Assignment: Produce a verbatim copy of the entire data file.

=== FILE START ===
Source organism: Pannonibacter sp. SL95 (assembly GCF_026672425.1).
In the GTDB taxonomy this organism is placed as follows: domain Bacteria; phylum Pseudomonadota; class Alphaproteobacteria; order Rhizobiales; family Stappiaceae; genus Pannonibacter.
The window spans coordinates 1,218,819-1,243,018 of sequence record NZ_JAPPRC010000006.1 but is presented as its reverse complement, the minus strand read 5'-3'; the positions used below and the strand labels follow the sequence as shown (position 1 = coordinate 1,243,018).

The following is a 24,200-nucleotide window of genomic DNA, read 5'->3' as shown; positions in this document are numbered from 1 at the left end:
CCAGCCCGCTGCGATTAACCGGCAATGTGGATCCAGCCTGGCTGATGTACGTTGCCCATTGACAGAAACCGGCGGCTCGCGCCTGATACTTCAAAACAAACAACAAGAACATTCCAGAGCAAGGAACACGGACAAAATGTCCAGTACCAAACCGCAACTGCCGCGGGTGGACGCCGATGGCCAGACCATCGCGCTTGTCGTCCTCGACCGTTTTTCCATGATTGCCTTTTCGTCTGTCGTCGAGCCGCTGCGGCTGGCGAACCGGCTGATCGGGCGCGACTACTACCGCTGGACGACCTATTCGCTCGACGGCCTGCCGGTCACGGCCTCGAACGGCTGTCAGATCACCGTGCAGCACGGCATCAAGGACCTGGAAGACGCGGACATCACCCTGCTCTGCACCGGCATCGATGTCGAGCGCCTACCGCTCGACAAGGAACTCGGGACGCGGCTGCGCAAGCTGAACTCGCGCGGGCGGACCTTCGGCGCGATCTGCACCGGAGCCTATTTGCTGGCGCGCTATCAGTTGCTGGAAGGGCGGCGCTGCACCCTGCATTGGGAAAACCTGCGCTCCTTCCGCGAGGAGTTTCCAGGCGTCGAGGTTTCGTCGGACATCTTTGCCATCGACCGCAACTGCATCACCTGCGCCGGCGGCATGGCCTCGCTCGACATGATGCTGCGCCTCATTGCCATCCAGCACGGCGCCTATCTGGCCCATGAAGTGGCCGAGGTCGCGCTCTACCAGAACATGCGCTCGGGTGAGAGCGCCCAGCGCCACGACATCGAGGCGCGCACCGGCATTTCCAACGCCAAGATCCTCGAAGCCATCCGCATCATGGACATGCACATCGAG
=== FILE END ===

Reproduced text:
Source organism: Pannonibacter sp. SL95 (assembly GCF_026672425.1).
In the GTDB taxonomy this organism is placed as follows: domain Bacteria; phylum Pseudomonadota; class Alphaproteobacteria; order Rhizobiales; family Stappiaceae; genus Pannonibacter.
The window spans coordinates 1,218,819-1,243,018 of sequence record NZ_JAPPRC010000006.1 but is presented as its reverse complement, the minus strand read 5'-3'; the positions used below and the strand labels follow the sequence as shown (position 1 = coordinate 1,243,018).

The following is a 24,200-nucleotide window of genomic DNA, read 5'->3' as shown; positions in this document are numbered from 1 at the left end:
CCAGCCCGCTGCGATTAACCGGCAATGTGGATCCAGCCTGGCTGATGTACGTTGCCCATTGACAGAAACCGGCGGCTCGCGCCTGATACTTCAAAACAAACAACAAGAACATTCCAGAGCAAGGAACACGGACAAAATGTCCAGTACCAAACCGCAACTGCCGCGGGTGGACGCCGATGGCCAGACCATCGCGCTTGTCGTCCTCGACCGTTTTTCCATGATTGCCTTTTCGTCTGTCGTCGAGCCGCTGCGGCTGGCGAACCGGCTGATCGGGCGCGACTACTACCGCTGGACGACCTATTCGCTCGACGGCCTGCCGGTCACGGCCTCGAACGGCTGTCAGATCACCGTGCAGCACGGCATCAAGGACCTGGAAGACGCGGACATCACCCTGCTCTGCACCGGCATCGATGTCGAGCGCCTACCGCTCGACAAGGAACTCGGGACGCGGCTGCGCAAGCTGAACTCGCGCGGGCGGACCTTCGGCGCGATCTGCACCGGAGCCTATTTGCTGGCGCGCTATCAGTTGCTGGAAGGGCGGCGCTGCACCCTGCATTGGGAAAACCTGCGCTCCTTCCGCGAGGAGTTTCCAGGCGTCGAGGTTTCGTCGGACATCTTTGCCATCGACCGCAACTGCATCACCTGCGCCGGCGGCATGGCCTCGCTCGACATGATGCTGCGCCTCATTGCCATCCAGCACGGCGCCTATCTGGCCCATGAAGTGGCCGAGGTCGCGCTCTACCAGAACATGCGCTCGGGTGAGAGCGCCCAGCGCCACGACATCGAGGCGCGCACCGGCATTTCCAACGCCAAGATCCTCGAAGCCATCCGCATCATGGACATGCACATCGAG